Wedding Photography at Tortworth Court
– Cotswold Weddings lush!! We always look forward to a Tortworth Court Hotel wedding and especially when it’s being held in the fantastic Tortworth Court Orangery, where on a sunny day the light just pours through all the glass.
We had already met with Jennie and Rob, the lovely Bride and Groom to-be from a recent pre-wedding photography shoot at Tortworth Court a few months ago, so we knew their day was going to be filled with lots of fun!
The Bride was assisted by four of her girlfriends dressed in beautiful blue long dresses and a cute little boy who was to carry a hand written sign board into the ceremony.
The ceremony, wedding breakfast and evening celebrations all took place in the historic Tortworth Court Orangery. The weather, right from the start was beautiful bright sunshine which made for some interesting shades and colours during the ceremony. A perfect wedding setting.
Why don’t you check out some of the other fantastic wedding venues we have visited over the years. For a Bride and Groom, there are so many beautiful locations to choose from now-a-days.
So if you are searching for a Tortworth Court wedding photographer, look no further. Check us out at Highlights Photography.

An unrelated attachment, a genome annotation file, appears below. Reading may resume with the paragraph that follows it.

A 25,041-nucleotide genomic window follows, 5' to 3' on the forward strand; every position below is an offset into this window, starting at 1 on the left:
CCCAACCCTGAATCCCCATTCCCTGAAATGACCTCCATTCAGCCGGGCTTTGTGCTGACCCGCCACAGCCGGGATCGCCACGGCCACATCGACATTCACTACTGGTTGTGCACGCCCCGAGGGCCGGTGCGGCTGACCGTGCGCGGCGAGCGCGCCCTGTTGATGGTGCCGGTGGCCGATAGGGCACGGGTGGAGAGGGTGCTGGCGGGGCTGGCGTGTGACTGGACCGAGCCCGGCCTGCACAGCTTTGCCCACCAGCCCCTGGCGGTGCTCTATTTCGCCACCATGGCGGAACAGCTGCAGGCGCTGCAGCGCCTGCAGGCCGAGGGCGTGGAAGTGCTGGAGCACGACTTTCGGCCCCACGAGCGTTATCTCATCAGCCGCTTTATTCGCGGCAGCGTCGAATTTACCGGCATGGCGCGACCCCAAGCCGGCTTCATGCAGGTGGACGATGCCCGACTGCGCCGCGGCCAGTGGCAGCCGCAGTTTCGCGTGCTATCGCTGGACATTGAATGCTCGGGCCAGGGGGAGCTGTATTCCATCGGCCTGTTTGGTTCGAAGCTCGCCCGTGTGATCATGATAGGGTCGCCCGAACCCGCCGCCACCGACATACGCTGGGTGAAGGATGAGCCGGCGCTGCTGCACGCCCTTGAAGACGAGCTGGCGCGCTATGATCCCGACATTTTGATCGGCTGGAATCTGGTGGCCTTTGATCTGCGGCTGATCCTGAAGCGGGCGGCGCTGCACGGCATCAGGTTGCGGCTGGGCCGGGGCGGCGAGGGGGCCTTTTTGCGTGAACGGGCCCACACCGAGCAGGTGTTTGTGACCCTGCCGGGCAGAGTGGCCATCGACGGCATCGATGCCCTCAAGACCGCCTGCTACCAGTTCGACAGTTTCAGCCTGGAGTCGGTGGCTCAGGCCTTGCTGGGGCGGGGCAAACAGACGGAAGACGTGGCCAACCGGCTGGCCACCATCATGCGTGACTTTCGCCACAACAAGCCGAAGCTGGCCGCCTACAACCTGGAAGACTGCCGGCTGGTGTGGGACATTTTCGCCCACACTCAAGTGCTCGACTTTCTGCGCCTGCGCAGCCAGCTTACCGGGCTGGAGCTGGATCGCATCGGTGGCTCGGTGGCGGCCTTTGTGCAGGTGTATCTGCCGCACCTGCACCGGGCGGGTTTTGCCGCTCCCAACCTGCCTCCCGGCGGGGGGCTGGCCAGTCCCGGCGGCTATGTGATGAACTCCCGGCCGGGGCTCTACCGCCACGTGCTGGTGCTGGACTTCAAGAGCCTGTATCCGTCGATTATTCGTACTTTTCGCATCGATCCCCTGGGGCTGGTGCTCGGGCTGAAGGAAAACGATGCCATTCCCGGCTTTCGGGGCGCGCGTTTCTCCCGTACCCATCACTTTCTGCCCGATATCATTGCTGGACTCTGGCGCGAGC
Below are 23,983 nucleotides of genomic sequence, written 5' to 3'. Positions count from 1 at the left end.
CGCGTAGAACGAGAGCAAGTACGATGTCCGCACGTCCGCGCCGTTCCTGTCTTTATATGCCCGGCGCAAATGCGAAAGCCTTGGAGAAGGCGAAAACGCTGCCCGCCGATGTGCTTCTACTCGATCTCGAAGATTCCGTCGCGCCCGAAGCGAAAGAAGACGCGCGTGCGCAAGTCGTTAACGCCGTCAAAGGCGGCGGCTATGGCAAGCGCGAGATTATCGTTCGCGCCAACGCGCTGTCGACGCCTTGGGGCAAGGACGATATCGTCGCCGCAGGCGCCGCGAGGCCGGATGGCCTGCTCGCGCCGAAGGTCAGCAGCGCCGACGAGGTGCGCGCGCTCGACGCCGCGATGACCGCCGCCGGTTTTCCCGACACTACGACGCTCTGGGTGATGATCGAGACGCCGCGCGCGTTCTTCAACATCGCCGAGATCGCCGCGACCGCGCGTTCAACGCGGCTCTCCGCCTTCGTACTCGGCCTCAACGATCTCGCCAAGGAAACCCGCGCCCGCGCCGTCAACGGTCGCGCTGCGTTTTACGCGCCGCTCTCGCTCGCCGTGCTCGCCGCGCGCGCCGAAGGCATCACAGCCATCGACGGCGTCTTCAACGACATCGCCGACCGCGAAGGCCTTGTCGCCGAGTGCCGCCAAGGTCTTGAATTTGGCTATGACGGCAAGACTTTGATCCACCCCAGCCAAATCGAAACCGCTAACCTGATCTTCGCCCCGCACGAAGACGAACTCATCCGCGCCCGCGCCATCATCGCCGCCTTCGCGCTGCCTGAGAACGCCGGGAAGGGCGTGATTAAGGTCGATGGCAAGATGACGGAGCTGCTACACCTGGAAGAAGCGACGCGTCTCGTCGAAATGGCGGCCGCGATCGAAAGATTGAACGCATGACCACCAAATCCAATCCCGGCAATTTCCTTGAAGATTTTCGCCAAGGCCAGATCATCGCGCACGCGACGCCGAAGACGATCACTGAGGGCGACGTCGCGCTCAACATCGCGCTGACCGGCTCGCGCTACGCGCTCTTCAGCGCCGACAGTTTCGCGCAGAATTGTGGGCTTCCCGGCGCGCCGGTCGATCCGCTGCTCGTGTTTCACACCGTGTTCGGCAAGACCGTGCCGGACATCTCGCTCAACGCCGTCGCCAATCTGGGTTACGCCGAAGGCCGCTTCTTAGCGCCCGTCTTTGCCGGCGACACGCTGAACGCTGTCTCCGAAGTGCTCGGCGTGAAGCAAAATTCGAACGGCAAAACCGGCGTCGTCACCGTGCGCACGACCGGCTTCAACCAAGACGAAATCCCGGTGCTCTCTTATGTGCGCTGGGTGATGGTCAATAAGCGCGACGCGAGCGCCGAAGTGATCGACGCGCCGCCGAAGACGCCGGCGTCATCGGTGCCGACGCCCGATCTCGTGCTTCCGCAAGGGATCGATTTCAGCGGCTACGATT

Have you also seen our Wedding Photography Collections and Prices?
Have a look at our competitive Wedding Photography Collections.
Tortworth Court Hotel
Tortworth Court is a Victorian mansion in South Gloucestershire built in Tudor style between 1848 and 1853 by Earl of Ducie, Lord Mayor of London. It’s architect was Samuel Sanders Teulon. The house is situated in the civil parish of Tortworth, near Thornbury in South Gloucestershire, England.
During World War II the mansion became a naval training base for coding and signals, under the name of HMS Cabbala, and a mast was erected in the high reception hall. After the war, the buildings constructed for the hospital and, for a time the house itself, became HM Prison Leyhill. Tortworth Court was then used as a training school for prison officers.The property was designated a Grade II listed by English Heritage in 1991. By the 1990s, however, it had become derelict, and suffered a large fire in 1991.It was thereafter restored to its original style and extended at a reputed cost of £25 million. In June 2001 it reopened as a hotel operated by Four Pillars Hotels and recently had been purchased by Devere.